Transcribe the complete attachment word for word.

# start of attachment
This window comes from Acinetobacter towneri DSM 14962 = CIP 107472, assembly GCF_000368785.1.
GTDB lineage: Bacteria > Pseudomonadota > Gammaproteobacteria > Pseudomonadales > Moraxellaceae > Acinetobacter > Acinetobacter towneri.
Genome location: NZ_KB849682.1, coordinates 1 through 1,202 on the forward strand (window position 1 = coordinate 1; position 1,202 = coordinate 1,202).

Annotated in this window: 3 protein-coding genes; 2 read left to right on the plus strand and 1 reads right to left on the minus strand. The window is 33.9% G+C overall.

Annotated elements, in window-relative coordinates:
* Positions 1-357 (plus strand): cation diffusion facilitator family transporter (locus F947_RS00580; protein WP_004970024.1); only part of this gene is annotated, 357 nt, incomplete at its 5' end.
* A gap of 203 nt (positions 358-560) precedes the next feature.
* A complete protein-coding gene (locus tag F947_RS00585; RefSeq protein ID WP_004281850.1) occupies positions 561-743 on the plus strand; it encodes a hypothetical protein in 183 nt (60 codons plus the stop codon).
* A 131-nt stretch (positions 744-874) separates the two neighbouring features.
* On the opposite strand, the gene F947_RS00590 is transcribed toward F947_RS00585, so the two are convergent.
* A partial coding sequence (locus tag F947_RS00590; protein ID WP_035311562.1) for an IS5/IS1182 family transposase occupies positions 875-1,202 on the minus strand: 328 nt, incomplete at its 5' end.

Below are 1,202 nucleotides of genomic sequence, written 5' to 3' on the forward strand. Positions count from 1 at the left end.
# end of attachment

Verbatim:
This window comes from Acinetobacter towneri DSM 14962 = CIP 107472, assembly GCF_000368785.1.
GTDB lineage: Bacteria > Pseudomonadota > Gammaproteobacteria > Pseudomonadales > Moraxellaceae > Acinetobacter > Acinetobacter towneri.
Genome location: NZ_KB849682.1, coordinates 1 through 1,202 on the forward strand (window position 1 = coordinate 1; position 1,202 = coordinate 1,202).

Annotated in this window: 3 protein-coding genes; 2 read left to right on the plus strand and 1 reads right to left on the minus strand. The window is 33.9% G+C overall.

Annotated elements, in window-relative coordinates:
* Positions 1-357 (plus strand): cation diffusion facilitator family transporter (locus F947_RS00580; protein WP_004970024.1); only part of this gene is annotated, 357 nt, incomplete at its 5' end.
* A gap of 203 nt (positions 358-560) precedes the next feature.
* A complete protein-coding gene (locus tag F947_RS00585; RefSeq protein ID WP_004281850.1) occupies positions 561-743 on the plus strand; it encodes a hypothetical protein in 183 nt (60 codons plus the stop codon).
* A 131-nt stretch (positions 744-874) separates the two neighbouring features.
* On the opposite strand, the gene F947_RS00590 is transcribed toward F947_RS00585, so the two are convergent.
* A partial coding sequence (locus tag F947_RS00590; protein ID WP_035311562.1) for an IS5/IS1182 family transposase occupies positions 875-1,202 on the minus strand: 328 nt, incomplete at its 5' end.

Below are 1,202 nucleotides of genomic sequence, written 5' to 3' on the forward strand. Positions count from 1 at the left end.